Why should a CFO bring a voice recorder to a board meeting?
CFOs sometimes do outrageous, weird or wrong things. Sometimes they do dubious things, but they have a good reason for it. I am wondering if South African Airways CFO Wolf Meyer's decision to smuggle a recording device into the boardroom qualifies as the latter?
Meyer has been one of the few stable factors at a high level at SAA, steering the struggling ship financially since 2011. Recently, he apparently felt the need to use a recording device during a meeting with board members. He told the Sunday Times that he wanted to record conversations "to protect himself".
According to the Sunday paper SAA chairperson Dudu Myeni doesn't trust Meyer and acting CEO Nico Bezuidenhout anymore. She apparently has hired a private bodyguard, who searches board members before meetings. Cellphones and notes made during meetings were allegedly confiscated. According to SAA spokesperson Tlali Tlali Myeni has no problem with the board. He did, however, say that the use of Meyer's recording device "took board members by surprise".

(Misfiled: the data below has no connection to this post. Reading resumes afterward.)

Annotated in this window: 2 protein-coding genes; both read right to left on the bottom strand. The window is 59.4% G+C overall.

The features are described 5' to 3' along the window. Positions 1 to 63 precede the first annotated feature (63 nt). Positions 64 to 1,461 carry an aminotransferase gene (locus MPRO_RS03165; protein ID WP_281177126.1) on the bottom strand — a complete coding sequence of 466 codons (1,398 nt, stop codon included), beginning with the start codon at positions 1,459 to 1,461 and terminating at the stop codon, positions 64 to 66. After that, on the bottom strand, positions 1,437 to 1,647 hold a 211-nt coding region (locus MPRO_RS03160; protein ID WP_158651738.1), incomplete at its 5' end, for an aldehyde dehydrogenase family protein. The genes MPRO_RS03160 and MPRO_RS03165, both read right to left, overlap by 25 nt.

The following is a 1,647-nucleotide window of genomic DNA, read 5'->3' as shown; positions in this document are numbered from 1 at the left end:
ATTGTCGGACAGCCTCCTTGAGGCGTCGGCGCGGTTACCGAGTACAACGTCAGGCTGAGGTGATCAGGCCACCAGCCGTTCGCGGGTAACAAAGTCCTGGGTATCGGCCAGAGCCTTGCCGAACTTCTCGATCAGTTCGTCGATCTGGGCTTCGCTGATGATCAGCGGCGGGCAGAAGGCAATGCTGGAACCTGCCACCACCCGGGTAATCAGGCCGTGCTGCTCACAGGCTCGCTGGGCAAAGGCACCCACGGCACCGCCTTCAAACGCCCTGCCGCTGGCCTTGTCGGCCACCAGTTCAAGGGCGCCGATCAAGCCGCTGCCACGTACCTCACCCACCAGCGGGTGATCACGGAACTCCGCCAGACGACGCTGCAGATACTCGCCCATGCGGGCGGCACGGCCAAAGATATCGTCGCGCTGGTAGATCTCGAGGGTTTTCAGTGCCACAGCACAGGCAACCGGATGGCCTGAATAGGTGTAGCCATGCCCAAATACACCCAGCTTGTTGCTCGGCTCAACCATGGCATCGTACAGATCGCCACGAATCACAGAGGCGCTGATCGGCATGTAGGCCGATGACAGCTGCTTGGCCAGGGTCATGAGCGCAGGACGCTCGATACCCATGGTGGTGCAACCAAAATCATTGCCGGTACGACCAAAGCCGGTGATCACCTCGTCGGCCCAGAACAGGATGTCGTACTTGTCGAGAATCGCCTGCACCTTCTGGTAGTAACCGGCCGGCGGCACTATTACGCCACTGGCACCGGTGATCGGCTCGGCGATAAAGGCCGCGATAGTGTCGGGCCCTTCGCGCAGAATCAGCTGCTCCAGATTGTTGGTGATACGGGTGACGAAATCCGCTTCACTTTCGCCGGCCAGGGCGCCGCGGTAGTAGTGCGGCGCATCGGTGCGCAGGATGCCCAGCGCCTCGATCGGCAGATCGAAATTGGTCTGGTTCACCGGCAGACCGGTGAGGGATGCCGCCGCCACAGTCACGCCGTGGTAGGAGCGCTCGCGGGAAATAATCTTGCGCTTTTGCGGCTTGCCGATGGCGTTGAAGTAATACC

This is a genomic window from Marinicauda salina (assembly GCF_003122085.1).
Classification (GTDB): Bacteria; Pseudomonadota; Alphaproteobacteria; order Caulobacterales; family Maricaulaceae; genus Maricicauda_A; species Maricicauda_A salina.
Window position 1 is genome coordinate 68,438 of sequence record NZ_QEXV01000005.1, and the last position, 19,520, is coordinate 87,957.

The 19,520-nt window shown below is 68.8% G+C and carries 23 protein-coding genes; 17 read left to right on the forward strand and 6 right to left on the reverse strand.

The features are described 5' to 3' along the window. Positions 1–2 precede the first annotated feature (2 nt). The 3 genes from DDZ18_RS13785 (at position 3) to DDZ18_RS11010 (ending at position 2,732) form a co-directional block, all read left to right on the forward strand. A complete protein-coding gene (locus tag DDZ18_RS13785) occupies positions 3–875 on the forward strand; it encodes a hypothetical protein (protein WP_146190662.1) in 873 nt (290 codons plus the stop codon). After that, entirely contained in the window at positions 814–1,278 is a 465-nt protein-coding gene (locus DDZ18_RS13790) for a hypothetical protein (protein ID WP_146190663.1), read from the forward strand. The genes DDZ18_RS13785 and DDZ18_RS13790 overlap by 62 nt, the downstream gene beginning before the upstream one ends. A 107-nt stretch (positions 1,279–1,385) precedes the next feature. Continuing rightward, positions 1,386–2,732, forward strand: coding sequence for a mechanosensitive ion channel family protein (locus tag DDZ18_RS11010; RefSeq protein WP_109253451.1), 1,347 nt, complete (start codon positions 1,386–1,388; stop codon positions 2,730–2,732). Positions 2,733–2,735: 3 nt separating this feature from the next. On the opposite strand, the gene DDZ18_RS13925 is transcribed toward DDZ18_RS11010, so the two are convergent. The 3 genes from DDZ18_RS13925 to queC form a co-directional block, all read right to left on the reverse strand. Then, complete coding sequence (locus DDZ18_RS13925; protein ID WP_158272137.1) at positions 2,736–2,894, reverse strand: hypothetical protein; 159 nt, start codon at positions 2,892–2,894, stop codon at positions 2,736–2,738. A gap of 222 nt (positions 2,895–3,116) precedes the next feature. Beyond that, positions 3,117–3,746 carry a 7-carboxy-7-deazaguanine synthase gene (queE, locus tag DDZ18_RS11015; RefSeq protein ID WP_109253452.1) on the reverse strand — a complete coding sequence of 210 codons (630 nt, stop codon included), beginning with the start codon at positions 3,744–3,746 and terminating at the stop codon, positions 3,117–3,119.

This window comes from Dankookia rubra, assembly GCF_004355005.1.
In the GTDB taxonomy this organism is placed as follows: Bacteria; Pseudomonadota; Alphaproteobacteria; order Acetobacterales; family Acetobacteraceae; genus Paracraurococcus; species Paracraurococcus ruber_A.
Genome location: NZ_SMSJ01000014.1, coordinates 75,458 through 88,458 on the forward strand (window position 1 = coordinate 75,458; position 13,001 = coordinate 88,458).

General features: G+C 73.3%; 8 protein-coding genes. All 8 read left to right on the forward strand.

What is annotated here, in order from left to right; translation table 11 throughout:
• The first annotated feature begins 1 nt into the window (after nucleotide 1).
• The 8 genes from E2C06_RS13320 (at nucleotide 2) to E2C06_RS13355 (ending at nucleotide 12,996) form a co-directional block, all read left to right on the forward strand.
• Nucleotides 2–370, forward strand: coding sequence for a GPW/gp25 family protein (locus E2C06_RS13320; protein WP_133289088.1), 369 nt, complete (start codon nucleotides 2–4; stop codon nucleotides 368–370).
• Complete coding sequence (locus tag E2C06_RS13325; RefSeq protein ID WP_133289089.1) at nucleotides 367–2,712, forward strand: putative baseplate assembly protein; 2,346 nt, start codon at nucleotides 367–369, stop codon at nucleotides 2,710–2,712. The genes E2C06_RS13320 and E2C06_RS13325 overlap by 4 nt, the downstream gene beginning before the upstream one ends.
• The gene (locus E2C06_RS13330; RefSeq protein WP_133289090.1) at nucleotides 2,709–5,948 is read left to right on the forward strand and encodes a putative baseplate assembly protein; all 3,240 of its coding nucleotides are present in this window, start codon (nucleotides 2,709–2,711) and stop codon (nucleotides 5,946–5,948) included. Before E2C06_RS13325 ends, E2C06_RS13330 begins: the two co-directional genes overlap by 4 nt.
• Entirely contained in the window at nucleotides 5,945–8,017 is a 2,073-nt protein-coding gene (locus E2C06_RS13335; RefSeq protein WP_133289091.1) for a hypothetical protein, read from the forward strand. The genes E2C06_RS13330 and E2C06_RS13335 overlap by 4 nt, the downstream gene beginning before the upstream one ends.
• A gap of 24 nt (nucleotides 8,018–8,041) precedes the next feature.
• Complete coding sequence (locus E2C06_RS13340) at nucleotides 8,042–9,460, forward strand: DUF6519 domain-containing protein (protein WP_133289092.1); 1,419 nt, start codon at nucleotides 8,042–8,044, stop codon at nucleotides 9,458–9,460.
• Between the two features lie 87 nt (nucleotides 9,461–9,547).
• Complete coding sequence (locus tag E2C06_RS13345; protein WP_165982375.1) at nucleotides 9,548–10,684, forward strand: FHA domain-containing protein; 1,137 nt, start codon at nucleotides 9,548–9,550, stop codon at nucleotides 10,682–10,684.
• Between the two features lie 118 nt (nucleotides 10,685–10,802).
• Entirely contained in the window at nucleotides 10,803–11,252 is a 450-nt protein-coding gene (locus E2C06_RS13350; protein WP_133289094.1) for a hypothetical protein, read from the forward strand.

"Even more astonishing was the suggestion that [the CFO's recording device] was intended for the protection of the CFO. The board found this a rather bizarre justification of the CFO's conduct." - SAA spokesperson Tlali Tlali
Myeni has a very close relationship with president Zuma. She has been accused of corruption by former CEO Monwabisi Kalawe, but those allegations were never substantiated. It is worrying that Meyer feels the need "to protect himself" and record conversations between board members. Minutes of board meetings should be readily available to all participants. The CFO's actions, however, implies that this simple administrative mechanism can't be trusted.
Perhaps the CFO should ask himself if he should be willing to work in such an environment? On LinkedIn, Meyer lists game fishing, cycling, farming and hunting as his interests. I am not in a position to see what is going exactly at SAA, but perhaps it is time for a break.